Could what happened in Zimbabwe happen in South Africa? This is a big worry for many who are unsure of the recent vote in the South African Parliament. It’s hard not to ignore what happened in the neighbouring country but South Africa has some clear differences. The most important would be the difference in democracies; the South African constitution limits the power of parliament. Fast paced, colossal land reform policies, like that in Zimbabwe, would not make it through to law. Cyril Ramaphosa, the President of South Africa, has publicly said [in relation to land expropriation] that South Africa’s food security and economy must be protected. This is something Zimbabwe’s former President, Robert Mugabe, did not do. What Ramaphosa is saying is that large-scale commercial farms, owned by white farmers, will likely be protected due to their impact on the economy. Which then begs the question why land expropriation as a form of restitution? South Africa is also no stranger to government corruption. The leading party that has governed the country since apartheid, the ANC, is known for mismanagement, misspending and false promises. So it is hard to know what will actually happen in terms of land reform and expropriation.
I believe there’s still this impression of Africa as an archaic vast land filled with people who don’t understand or who choose not to adapt to the modern world. In some parts yes, Africa is still a very raw and tribal place. But not everyone is living in ancient history. African people dream of lives outside of the traditional ways, they don’t all aspire to be farmers. Restitution for African people needs to be framed in a way that propels them forward instead of keeping them stagnant. There’s no doubt that the African “millennials” envision a future for themselves that does not involve tending to the land. So what are their options for restitution? Where’s their pass to a possibly better life?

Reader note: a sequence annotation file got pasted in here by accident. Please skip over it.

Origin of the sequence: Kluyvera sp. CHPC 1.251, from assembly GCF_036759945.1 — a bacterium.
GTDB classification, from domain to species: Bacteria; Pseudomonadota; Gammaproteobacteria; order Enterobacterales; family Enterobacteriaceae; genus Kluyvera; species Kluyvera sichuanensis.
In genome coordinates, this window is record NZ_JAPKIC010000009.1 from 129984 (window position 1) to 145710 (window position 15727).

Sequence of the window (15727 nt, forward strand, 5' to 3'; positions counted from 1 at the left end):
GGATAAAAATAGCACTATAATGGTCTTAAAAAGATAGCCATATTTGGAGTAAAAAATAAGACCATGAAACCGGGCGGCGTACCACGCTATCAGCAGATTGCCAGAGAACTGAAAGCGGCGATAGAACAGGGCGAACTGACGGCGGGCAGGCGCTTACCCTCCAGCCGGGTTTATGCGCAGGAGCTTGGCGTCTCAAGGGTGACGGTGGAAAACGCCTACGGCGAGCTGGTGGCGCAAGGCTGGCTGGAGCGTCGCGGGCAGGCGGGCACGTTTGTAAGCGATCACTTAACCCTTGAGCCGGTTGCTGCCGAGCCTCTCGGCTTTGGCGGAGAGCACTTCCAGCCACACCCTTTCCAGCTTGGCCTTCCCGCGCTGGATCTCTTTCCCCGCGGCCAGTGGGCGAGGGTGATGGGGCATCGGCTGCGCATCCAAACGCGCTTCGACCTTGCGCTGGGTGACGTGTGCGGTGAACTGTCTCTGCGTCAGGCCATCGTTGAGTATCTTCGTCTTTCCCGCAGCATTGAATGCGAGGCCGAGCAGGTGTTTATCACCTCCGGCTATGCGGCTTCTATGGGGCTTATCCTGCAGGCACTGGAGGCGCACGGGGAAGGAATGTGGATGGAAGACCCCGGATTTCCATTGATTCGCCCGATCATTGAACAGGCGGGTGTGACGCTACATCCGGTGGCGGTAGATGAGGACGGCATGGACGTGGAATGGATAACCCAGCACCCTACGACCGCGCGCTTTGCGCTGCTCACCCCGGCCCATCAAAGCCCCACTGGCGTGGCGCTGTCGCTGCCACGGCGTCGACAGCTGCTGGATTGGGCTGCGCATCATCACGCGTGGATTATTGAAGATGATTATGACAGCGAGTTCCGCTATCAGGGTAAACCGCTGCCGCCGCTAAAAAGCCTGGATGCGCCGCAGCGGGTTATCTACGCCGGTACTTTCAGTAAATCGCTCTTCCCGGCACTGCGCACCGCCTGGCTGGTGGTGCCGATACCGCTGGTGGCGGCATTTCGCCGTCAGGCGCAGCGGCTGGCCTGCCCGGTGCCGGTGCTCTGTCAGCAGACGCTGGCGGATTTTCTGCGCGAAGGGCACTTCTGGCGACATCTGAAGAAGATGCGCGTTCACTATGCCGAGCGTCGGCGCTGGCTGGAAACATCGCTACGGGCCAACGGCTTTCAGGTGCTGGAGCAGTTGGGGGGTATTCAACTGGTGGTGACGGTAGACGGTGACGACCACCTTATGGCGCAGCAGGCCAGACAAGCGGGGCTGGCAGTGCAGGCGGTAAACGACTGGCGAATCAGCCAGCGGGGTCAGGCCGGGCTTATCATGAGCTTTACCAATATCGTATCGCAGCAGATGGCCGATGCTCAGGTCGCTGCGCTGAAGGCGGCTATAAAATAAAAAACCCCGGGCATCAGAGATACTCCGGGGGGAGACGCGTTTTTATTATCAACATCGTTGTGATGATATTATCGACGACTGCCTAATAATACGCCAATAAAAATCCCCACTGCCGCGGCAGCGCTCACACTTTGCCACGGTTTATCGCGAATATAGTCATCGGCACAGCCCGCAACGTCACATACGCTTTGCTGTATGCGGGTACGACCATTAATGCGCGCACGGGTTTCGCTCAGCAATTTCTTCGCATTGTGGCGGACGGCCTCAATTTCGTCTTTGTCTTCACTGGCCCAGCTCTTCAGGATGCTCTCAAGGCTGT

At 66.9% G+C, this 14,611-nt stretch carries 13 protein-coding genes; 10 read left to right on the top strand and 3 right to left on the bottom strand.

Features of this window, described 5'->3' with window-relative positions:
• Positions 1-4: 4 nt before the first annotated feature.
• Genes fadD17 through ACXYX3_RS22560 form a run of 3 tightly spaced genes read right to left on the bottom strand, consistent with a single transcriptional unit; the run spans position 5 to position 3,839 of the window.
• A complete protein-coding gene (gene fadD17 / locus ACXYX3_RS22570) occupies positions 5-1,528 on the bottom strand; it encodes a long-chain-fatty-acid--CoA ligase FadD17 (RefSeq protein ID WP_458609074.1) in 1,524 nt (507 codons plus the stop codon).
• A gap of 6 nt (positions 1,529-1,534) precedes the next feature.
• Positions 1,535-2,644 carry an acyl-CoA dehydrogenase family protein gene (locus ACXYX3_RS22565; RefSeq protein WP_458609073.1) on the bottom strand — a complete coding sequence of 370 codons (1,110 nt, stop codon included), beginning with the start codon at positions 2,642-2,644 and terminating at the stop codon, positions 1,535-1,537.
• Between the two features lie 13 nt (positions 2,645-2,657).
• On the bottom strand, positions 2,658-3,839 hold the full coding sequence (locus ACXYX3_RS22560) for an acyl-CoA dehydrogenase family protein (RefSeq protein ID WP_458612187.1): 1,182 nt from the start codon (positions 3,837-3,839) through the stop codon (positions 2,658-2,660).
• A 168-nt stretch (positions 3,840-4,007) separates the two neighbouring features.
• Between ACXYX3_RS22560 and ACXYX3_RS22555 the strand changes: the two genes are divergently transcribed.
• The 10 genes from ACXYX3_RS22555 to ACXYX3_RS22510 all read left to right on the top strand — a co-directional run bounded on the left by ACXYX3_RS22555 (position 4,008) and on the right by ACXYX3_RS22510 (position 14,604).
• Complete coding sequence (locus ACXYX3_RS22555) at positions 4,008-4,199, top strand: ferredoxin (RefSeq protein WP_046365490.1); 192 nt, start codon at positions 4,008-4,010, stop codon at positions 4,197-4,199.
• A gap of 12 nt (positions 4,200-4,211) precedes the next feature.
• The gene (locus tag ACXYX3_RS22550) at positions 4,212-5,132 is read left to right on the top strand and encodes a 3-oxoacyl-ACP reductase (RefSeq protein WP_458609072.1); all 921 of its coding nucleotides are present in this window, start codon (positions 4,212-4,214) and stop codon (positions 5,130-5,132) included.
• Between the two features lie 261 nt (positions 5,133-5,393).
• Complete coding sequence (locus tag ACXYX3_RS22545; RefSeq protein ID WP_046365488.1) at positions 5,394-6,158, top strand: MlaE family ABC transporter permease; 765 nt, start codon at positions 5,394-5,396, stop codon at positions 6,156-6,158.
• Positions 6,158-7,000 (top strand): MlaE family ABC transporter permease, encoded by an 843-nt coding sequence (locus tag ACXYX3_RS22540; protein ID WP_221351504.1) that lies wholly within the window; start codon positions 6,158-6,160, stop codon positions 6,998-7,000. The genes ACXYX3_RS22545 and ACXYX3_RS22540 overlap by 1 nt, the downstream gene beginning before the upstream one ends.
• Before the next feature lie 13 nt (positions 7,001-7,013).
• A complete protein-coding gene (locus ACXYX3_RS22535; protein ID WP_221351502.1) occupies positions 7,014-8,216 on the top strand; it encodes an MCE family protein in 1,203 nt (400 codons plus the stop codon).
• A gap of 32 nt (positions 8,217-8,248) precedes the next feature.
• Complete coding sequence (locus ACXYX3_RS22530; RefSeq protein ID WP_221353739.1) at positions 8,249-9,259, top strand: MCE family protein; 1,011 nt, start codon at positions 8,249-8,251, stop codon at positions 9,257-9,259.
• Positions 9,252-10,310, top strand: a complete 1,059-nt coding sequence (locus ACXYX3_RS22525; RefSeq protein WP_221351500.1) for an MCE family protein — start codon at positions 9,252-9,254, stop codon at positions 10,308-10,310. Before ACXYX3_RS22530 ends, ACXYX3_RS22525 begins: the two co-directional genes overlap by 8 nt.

Photo Credit: hdptcar
Although the small white population in South Africa still holds most of the wealth, the black middle class is growing and the economy has been relatively stable. The action the government is taking to push through this land expropriation policy will be slow, but it means the people are being heard. Many believe restitution is long overdue especially amongst the poor, who believe their poverty is directly linked to stolen land from ancestors.
There is no way to tell how this will all play out for South Africa but one thing is certain, actions taken by governments to right the wrongs of history need to be carefully executed so that the people of these countries do not continue to pay the price of colonization.